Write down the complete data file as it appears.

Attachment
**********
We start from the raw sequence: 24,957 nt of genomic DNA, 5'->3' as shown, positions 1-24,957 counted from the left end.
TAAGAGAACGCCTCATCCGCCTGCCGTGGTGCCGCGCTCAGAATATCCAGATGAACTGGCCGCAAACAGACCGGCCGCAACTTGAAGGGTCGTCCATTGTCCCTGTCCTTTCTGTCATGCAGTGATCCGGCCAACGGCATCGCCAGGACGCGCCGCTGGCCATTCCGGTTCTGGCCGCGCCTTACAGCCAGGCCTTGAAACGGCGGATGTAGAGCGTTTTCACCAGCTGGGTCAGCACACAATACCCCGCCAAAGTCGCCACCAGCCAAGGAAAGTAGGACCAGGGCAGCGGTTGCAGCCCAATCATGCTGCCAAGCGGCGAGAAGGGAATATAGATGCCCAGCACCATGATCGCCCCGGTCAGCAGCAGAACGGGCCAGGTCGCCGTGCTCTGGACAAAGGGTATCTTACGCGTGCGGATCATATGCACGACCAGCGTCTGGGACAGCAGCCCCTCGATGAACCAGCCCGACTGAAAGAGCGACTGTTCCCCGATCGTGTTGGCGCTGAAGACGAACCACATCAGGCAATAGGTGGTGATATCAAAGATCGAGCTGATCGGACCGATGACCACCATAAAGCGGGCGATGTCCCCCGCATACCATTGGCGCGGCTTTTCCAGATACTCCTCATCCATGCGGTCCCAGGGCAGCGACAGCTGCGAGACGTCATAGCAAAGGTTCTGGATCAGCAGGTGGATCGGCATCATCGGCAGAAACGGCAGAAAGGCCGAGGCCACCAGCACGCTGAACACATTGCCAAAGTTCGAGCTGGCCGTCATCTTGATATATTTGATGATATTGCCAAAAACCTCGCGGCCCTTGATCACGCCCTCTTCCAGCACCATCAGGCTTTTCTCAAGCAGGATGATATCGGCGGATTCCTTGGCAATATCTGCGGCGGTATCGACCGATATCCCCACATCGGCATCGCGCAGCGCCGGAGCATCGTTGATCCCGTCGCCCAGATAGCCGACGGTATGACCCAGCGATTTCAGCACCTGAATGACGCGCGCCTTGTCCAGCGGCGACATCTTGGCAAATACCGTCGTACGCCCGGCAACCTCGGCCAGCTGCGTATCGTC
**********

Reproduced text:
We start from the raw sequence: 24,957 nt of genomic DNA, 5'->3' as shown, positions 1-24,957 counted from the left end.
TAAGAGAACGCCTCATCCGCCTGCCGTGGTGCCGCGCTCAGAATATCCAGATGAACTGGCCGCAAACAGACCGGCCGCAACTTGAAGGGTCGTCCATTGTCCCTGTCCTTTCTGTCATGCAGTGATCCGGCCAACGGCATCGCCAGGACGCGCCGCTGGCCATTCCGGTTCTGGCCGCGCCTTACAGCCAGGCCTTGAAACGGCGGATGTAGAGCGTTTTCACCAGCTGGGTCAGCACACAATACCCCGCCAAAGTCGCCACCAGCCAAGGAAAGTAGGACCAGGGCAGCGGTTGCAGCCCAATCATGCTGCCAAGCGGCGAGAAGGGAATATAGATGCCCAGCACCATGATCGCCCCGGTCAGCAGCAGAACGGGCCAGGTCGCCGTGCTCTGGACAAAGGGTATCTTACGCGTGCGGATCATATGCACGACCAGCGTCTGGGACAGCAGCCCCTCGATGAACCAGCCCGACTGAAAGAGCGACTGTTCCCCGATCGTGTTGGCGCTGAAGACGAACCACATCAGGCAATAGGTGGTGATATCAAAGATCGAGCTGATCGGACCGATGACCACCATAAAGCGGGCGATGTCCCCCGCATACCATTGGCGCGGCTTTTCCAGATACTCCTCATCCATGCGGTCCCAGGGCAGCGACAGCTGCGAGACGTCATAGCAAAGGTTCTGGATCAGCAGGTGGATCGGCATCATCGGCAGAAACGGCAGAAAGGCCGAGGCCACCAGCACGCTGAACACATTGCCAAAGTTCGAGCTGGCCGTCATCTTGATATATTTGATGATATTGCCAAAAACCTCGCGGCCCTTGATCACGCCCTCTTCCAGCACCATCAGGCTTTTCTCAAGCAGGATGATATCGGCGGATTCCTTGGCAATATCTGCGGCGGTATCGACCGATATCCCCACATCGGCATCGCGCAGCGCCGGAGCATCGTTGATCCCGTCGCCCAGATAGCCGACGGTATGACCCAGCGATTTCAGCACCTGAATGACGCGCGCCTTGTCCAGCGGCGACATCTTGGCAAATACCGTCGTACGCCCGGCAACCTCGGCCAGCTGCGTATCGTC